In 1986, Congress passed the Computer Fraud and Abuse Act (1) (CFAA) to address the growing problem of intentional trespass into others' computer files, (2) known as "hacking." One of the CFAA's provisions, [section] 1030(a)(4), targets individuals who access a computer "without authorization" or "exceed authorized access," provided that certain fraud and materiality requirements are met. (3) Another provision of the statute, [section] 1030(a)(2)(C), sweeps far more broadly by omitting the fraud and materiality requirements. (4) Under the CFAA, a person "exceeds authorized access" if she accesses a computer "with authorization" and uses the access "to obtain or alter information in the computer that [she] is not entitled so to obtain or alter." (5) The scope of this definition, and of the CFAA more generally, has been widely debated. (6)
Recently, in United States v. Nosal, (7) the Ninth Circuit, sitting en banc, held that defendant employees did not "exceed authorized access" bytransmitting confidential information in violation of company policy. (8) The court interpreted the phrase "exceeds authorized access" to target only restrictions on access to information, not limitations on its use. (9) That is, an employee can exceed her authorized access only if she is either barred from the information altogether or accesses it in an impermissible manner. (10) The majority multiplied two canons of statutory interpretation -- the presumption of consistent usage and the avoidance canon -- to select an interpretation of "exceeds authorized access" that would resolve the concern that [section] 1030(a)(2)(C) may be unconstitutionally vague. Neither canon alone was determinative; the majority's interpretation emerged only when the presumption of consistent usage created an interpretive problem and the avoidance canon re-solved it. Nosal's "multiplying canons" technique is a potentially powerful tool of statutory interpretation, and future scholarship should explore its merits. Yet even if sensible, this technique did not achieve the majority's goal in Nosal: [section] 1030(a)(2)(C) remains vulnerable to constitutional attack.
From approximately April 1996 to October 2004, David Nosal worked at Korn/Ferry International (KFI), an executive search firm. (11) Shortly after leaving the firm to start a competing business, Nosal convinced his former coworkers to use their account credentials to download information from a confidential database on KFI's computer system and transfer that information to Nosal. (12) The coworkers had authorization to access the database, but KFI's policy forbade disclosure of confidential information. (13) The government charged Nosal with, inter alia, violations of [section] 1030(a)(4) for aiding and abetting his former coworkers in "exceeding [their] authorized access" with intent to defraud. (14) Nosal filed a motion to dismiss the indictment, arguing that the CFAA targeted hacking, not misuse of information obtained with permission. (15)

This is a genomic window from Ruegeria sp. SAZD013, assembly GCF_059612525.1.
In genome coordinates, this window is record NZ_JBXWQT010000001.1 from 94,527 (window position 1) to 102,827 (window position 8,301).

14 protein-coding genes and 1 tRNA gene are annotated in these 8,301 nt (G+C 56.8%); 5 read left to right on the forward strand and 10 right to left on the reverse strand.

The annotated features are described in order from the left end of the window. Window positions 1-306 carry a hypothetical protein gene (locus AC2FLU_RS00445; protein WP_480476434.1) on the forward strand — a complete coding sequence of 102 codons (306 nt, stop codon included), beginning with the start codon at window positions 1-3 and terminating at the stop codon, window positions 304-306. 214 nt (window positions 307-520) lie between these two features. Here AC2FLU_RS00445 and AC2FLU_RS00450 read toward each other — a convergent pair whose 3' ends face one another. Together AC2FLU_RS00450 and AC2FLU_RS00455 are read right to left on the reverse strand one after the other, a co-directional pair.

The district court initially denied Nosal's motion, holding that accessing a computer "knowingly and with the intent to defraud ... renders the access unauthorized or in excess of authorization." (16) The court determined that the CFAA was unambiguous and refused to apply the rule of lenity. (17) However, the court reconsidered Nosal's motion in light of the Ninth Circuit's intervening decision in LVRC Holdings LLC v. Brekka, (18) in which the Ninth Circuit narrowly interpreted the phrases "without authorization" and "exceeds authorized access." On reconsideration, the court held that an employee "exceeds authorized access" only if she does not have permission to access the information for any reason. (19) The court dismissed five CFAA counts against Nosal, (20) and the government appealed. (21)
The Ninth Circuit initially reversed and remanded. (22) The court held that an employee "exceeds authorized access" when she "violates the employer's computer access restrictions -- including use restrictions. …